A short survey of **Mass & ***Energy*

In this article I demonstrate that ...

. . . . relativistic mass rather than rest mass should be considered as the successor to mass in classical pre-relativistic mechanics.

. . . . the *m* in *E=mc*^{2} represents relativistic mass and not rest mass. If one sees this *m* as rest mass an incorrect idea emerges from the relation *E=mc*^{2}. A professor at Leiden University who sees this *m* as *rest* mass wrote in his lecture text **(see page 11)**:

"Mass is energy in the rest frame. Energy is conserved, mass is not. Mass can come into existence and can perish."

This quotation states that mass and energy are*not* equivalent. Yet numerous text books state that mass and energy *are* equivalent. This contradiction disappears when *m* is seen as the *relativistic* mass.

"Mass is energy in the rest frame. Energy is conserved, mass is not. Mass can come into existence and can perish."

This quotation states that mass and energy are

. . . . statements such as "mass can be converted into energy" are incorrect. The liberated energy has exactly the same mass as the mass that seems to have disappeared. **See for example page 27 up to and including page 30, including footnotes.**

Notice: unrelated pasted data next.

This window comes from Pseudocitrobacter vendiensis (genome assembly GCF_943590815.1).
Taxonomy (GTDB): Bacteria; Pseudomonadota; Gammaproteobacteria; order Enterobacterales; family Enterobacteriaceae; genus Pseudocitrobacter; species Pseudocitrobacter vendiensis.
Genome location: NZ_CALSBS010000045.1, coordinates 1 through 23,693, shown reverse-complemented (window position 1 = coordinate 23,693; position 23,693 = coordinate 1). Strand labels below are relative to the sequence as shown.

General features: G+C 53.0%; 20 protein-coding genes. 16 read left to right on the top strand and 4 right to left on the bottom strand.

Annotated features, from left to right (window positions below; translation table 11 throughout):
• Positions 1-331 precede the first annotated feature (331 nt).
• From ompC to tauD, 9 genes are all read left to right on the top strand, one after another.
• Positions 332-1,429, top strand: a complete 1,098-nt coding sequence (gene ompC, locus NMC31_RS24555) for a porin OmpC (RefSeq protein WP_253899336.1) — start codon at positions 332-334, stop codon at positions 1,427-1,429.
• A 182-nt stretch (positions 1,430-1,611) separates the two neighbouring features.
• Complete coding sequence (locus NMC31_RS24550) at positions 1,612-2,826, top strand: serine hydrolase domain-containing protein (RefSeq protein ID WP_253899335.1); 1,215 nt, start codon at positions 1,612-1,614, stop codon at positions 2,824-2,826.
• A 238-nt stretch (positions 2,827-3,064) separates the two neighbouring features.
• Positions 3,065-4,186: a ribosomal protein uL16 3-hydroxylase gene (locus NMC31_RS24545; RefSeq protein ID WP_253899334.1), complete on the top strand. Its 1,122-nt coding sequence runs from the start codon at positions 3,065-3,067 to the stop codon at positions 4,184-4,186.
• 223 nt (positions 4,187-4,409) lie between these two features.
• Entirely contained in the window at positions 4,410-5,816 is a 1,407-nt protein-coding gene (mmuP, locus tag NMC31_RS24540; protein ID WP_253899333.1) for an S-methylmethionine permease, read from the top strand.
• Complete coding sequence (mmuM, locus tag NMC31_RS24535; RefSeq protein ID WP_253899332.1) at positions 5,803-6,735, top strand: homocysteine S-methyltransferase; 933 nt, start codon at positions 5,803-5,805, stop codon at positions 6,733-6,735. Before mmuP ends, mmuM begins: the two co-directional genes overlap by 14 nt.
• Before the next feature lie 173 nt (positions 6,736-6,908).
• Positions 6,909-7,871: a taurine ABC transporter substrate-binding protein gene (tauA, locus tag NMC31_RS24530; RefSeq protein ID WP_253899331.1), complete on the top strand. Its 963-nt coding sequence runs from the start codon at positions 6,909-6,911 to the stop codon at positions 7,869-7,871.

. . . relativistic mass obeys Newton's three laws, so Newtonian and relativistic dynamics appear to be one and the same, once we accept that fields also have relativistic mass. **See page 27 up to and including 34, including footnotes.**

. . . . Some physicists confuse rest mass and rest mass sum. At the same time, they say that only rest mass has to be seen as mass, while relativistic mass is a misleading (or a confusing or even a
wrong) concept, because rest mass is a relativistic invariant whereas relativistic mass is not.
However, rest mass *sum* is *not* a relativistic invariant. **See page 69 and 70**. Thus, by referring to "rest mass" when they actually mean rest mass *sum*, they render the premise of their argument for
not using relativistic mass invalid (on top of the fact that the logic of their argument is flawed).

. . . the centre of mass can be used in relativistic mechanics as a useful notion. Until now it has
taken French leave with the coming of relativistic mechanics.
**See page 53 to 64**.

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